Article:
Posted by: Texiwill
Edward L. Haletky, ESX, Expect, Powershell, SSH, Texiwill, VMware
I have had several major issues with PowerShell (and still do), but that was mainly due to lack of cmdlets rather than lack of PowerShell functionality. So am I now one of the converted, given VMware’s integration with PowerShell? Yes and no.
Yes, because to me, PowerShell is just another scripting language.
No, because I want a scripting language that works well on all operating systems. (People will suggest Java, but that is another blog post.)
I wrote a Perl application that would log in to an ESX host, run an assessment of its configuration and from there aid me in judging the security of the host and some smaller parts of the virtual environment. Since it was written in Perl, it would be hard to get people to use excepting myself and other Perl users. This breed is found mostly within the Linux world; many VMware infrastructure administrators may not understand Perl well as it comes with a learning curve.
So I went looking at various other tools and discovered PowerGUI. PowerGUI is a great tool that has PowerPacks of prewritten PowerShell cmdlets that can run within the GUI.
There is a PowerPack for the VMware Infrastructure Toolkit, Hyper-V and Xen. The idea is to present a graphical interface for PowerShell cmdlets. This is just the interface I wanted for my tool, something I could plug into with ease to present the information in a way my users would easily understand with very little fuss. For them, it just has to work easily.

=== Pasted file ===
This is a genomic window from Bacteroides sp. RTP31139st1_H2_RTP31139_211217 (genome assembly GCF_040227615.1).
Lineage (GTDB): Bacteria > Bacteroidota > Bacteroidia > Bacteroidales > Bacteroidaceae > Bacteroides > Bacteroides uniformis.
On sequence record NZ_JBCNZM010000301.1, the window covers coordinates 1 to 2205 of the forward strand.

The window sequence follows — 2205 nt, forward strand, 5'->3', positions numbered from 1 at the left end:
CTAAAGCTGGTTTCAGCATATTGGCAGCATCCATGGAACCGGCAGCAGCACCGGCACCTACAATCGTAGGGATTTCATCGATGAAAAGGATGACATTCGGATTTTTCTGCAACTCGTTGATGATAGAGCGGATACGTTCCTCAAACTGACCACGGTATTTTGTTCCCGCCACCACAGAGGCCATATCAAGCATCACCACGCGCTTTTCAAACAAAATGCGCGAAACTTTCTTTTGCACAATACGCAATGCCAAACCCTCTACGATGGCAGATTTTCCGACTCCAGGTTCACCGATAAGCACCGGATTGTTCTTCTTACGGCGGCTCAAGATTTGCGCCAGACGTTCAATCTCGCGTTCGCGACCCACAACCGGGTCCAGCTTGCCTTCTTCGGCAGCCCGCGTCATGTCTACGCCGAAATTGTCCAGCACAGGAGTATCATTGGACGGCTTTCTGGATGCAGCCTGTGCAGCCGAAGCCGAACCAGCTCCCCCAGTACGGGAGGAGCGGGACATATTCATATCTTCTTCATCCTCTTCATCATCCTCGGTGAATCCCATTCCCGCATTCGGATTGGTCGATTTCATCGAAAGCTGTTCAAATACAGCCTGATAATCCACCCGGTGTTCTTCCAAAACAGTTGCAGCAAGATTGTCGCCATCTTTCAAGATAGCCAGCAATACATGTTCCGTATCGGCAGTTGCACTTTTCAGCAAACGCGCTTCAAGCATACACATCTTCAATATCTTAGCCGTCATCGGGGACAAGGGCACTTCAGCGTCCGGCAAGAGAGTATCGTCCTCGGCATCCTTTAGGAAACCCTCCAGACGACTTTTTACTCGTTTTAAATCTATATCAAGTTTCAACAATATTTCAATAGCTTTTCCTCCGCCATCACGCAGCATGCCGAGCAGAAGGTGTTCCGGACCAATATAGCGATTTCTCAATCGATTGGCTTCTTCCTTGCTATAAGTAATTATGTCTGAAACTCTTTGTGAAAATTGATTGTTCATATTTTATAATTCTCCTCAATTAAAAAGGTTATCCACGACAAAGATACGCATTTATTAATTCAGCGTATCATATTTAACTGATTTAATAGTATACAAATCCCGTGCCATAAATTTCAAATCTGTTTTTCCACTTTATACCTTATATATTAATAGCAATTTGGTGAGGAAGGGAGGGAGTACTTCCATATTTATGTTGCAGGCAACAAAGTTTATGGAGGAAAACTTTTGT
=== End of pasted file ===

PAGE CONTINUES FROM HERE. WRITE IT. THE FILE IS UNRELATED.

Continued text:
Unfortunately, PowerShell did not have the major facility I needed to make this work. It does not natively support secure shell and Expect functionality. Expect functionality allows a script to wait for predetermined output from a log-in session (or any other session) that often requires a password . Expect is a very valuable addition to any Linux programmers toolbox.
After posting my questions to the PowerShell channel on irc.freenode.net, I received some answers to my simple PowerShell programming questions. I also used Google searches to find how specific objects worked within PowerShell versus pre-existing cmdlets. Jaykul, a helpful participant on the irc channel, went even further to assist me by developing a set of SSH routines using the SharpSSH client written in .NET that actually has embedded Expect functionality. This type of assistance within a scripting community is outstanding. It shows that the backers really want PowerShell to be a success, and that Powershell can make use of any .NET library on a system.
This, combined with help from PowerGUI guru Scott Herold, will allow me to plug my tool into the PowerPack for VMware Virtualization as an action that can run on each ESX host or cluster as needed. This also implies I can worry about the guts of the code and leave the UI to someone else entirely.
After combining PowerGUI, the VMware Infrastructure Toolkit PowerPack and Jaykul’s Scritable SSH cmdlets I was off and running. My tool works for me and should be easy to understand for others, meaning it will work without tweaking and very few downloads, namely just As in it JUST WORKS with no twiddling and very few downloads, namely PowerShell and perhaps PowerGUI.
So as a long time Linux-centric developer, I have finally found a scripting language for Windows that works well. It is missing functionality that I am used to, but the community is extremely active and very helpful. For additional help, check out the Get Scripting Powershell podcast .
There are great scripts for the PowerShell version of the VMware Infrastructure Toolkit, and the list is growing daily. Be sure to bookmark Alan Renouf’s vDiagram script and his blog Virtu-AI. You’ll find many blog posts on PowerShell tools and links to useful scripts.
Now if they could make PowerShell run on Linux and Mac systems!